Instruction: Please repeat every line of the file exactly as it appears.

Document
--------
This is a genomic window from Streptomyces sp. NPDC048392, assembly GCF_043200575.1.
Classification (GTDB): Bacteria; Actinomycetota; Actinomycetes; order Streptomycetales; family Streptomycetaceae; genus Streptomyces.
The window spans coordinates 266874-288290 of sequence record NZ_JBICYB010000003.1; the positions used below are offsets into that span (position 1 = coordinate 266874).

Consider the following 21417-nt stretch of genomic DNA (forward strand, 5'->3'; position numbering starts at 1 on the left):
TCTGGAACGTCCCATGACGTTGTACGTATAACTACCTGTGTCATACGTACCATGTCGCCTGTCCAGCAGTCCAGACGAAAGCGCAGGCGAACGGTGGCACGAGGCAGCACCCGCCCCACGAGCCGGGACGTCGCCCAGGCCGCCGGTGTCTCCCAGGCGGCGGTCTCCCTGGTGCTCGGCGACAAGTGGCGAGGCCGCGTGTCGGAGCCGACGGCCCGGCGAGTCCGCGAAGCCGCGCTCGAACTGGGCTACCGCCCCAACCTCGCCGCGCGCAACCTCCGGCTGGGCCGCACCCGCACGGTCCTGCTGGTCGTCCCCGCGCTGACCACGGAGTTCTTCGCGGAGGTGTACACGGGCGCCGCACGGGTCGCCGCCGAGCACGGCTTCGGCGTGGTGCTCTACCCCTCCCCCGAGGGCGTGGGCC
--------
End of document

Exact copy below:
This is a genomic window from Streptomyces sp. NPDC048392, assembly GCF_043200575.1.
Classification (GTDB): Bacteria; Actinomycetota; Actinomycetes; order Streptomycetales; family Streptomycetaceae; genus Streptomyces.
The window spans coordinates 266874-288290 of sequence record NZ_JBICYB010000003.1; the positions used below are offsets into that span (position 1 = coordinate 266874).

Consider the following 21417-nt stretch of genomic DNA (forward strand, 5'->3'; position numbering starts at 1 on the left):
TCTGGAACGTCCCATGACGTTGTACGTATAACTACCTGTGTCATACGTACCATGTCGCCTGTCCAGCAGTCCAGACGAAAGCGCAGGCGAACGGTGGCACGAGGCAGCACCCGCCCCACGAGCCGGGACGTCGCCCAGGCCGCCGGTGTCTCCCAGGCGGCGGTCTCCCTGGTGCTCGGCGACAAGTGGCGAGGCCGCGTGTCGGAGCCGACGGCCCGGCGAGTCCGCGAAGCCGCGCTCGAACTGGGCTACCGCCCCAACCTCGCCGCGCGCAACCTCCGGCTGGGCCGCACCCGCACGGTCCTGCTGGTCGTCCCCGCGCTGACCACGGAGTTCTTCGCGGAGGTGTACACGGGCGCCGCACGGGTCGCCGCCGAGCACGGCTTCGGCGTGGTGCTCTACCCCTCCCCCGAGGGCGTGGGCC